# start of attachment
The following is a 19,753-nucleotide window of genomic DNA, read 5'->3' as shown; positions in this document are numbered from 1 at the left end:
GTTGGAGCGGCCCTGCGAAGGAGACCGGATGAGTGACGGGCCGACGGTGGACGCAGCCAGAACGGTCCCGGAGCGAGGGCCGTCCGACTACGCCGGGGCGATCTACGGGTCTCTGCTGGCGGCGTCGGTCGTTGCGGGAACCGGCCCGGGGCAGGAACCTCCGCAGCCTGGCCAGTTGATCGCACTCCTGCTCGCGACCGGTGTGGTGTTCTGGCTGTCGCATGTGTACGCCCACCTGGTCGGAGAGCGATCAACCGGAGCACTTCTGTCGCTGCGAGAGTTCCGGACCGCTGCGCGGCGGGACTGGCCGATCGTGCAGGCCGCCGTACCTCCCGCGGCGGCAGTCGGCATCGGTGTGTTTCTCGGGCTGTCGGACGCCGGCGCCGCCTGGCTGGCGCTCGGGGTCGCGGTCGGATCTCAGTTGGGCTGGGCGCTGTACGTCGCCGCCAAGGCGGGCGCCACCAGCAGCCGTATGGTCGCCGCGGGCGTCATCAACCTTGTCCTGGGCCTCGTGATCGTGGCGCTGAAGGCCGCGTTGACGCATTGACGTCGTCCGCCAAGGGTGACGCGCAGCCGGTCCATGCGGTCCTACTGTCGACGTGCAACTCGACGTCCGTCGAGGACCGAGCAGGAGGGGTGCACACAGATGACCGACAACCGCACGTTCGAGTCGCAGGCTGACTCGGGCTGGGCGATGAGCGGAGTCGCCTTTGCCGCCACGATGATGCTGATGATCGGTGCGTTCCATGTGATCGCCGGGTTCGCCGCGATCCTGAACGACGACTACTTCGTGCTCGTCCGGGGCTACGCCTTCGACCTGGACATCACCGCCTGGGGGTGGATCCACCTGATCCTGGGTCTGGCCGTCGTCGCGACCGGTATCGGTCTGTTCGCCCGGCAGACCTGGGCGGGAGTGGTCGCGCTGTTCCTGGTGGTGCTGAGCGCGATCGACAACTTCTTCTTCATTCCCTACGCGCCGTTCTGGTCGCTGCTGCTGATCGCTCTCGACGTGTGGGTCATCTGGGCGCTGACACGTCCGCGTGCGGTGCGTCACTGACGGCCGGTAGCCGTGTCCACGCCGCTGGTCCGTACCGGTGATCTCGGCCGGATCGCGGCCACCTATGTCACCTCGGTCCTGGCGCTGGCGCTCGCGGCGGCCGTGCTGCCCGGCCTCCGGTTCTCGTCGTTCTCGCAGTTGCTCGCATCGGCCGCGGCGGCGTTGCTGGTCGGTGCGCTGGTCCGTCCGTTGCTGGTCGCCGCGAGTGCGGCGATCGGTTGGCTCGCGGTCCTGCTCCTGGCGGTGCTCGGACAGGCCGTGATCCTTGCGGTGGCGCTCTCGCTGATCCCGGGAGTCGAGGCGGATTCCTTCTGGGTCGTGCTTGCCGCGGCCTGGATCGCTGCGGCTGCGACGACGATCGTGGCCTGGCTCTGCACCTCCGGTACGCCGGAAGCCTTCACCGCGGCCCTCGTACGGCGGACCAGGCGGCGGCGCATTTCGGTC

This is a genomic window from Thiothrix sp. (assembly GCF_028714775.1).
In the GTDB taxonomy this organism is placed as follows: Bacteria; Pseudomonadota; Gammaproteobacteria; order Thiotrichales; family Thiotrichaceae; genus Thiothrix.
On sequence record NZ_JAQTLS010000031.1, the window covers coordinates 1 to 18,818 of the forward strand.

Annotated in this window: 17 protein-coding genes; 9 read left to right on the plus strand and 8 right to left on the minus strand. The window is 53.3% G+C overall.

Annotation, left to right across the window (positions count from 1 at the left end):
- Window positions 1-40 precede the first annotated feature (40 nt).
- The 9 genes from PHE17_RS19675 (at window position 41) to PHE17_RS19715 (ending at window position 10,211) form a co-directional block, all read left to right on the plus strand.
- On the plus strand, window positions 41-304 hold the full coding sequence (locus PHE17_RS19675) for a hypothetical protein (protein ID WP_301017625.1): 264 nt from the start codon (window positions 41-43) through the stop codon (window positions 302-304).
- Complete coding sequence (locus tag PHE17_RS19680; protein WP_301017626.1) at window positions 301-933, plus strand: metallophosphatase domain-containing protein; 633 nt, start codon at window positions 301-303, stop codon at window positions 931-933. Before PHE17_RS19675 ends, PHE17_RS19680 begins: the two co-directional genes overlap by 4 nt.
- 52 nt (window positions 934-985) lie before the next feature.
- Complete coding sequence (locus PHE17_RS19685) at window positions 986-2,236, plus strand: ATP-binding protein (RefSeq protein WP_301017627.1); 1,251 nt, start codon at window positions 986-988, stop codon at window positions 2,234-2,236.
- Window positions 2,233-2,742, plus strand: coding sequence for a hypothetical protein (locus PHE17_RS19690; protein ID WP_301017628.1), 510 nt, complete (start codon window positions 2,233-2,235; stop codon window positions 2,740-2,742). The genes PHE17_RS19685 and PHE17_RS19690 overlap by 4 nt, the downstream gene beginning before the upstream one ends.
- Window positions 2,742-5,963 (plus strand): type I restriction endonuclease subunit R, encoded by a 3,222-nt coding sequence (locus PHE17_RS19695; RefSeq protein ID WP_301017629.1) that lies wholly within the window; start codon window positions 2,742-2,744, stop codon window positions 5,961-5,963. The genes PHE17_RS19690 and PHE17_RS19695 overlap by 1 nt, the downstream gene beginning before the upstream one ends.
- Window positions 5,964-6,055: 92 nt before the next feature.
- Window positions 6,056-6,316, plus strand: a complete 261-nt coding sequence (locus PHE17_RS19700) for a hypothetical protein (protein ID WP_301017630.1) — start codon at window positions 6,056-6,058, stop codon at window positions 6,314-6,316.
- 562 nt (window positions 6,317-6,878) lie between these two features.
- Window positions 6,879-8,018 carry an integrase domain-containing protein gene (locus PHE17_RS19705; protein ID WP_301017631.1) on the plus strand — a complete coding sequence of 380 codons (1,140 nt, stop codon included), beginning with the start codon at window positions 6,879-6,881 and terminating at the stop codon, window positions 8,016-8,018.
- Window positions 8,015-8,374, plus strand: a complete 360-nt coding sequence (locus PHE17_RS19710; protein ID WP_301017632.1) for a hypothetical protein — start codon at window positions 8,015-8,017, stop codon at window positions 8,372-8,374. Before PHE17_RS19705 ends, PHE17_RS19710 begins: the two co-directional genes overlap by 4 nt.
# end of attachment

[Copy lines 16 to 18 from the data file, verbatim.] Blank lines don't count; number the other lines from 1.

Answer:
- Window positions 5,964-6,055: 92 nt before the next feature.
- Window positions 6,056-6,316, plus strand: a complete 261-nt coding sequence (locus PHE17_RS19700) for a hypothetical protein (protein ID WP_301017630.1) — start codon at window positions 6,056-6,058, stop codon at window positions 6,314-6,316.
- 562 nt (window positions 6,317-6,878) lie between these two features.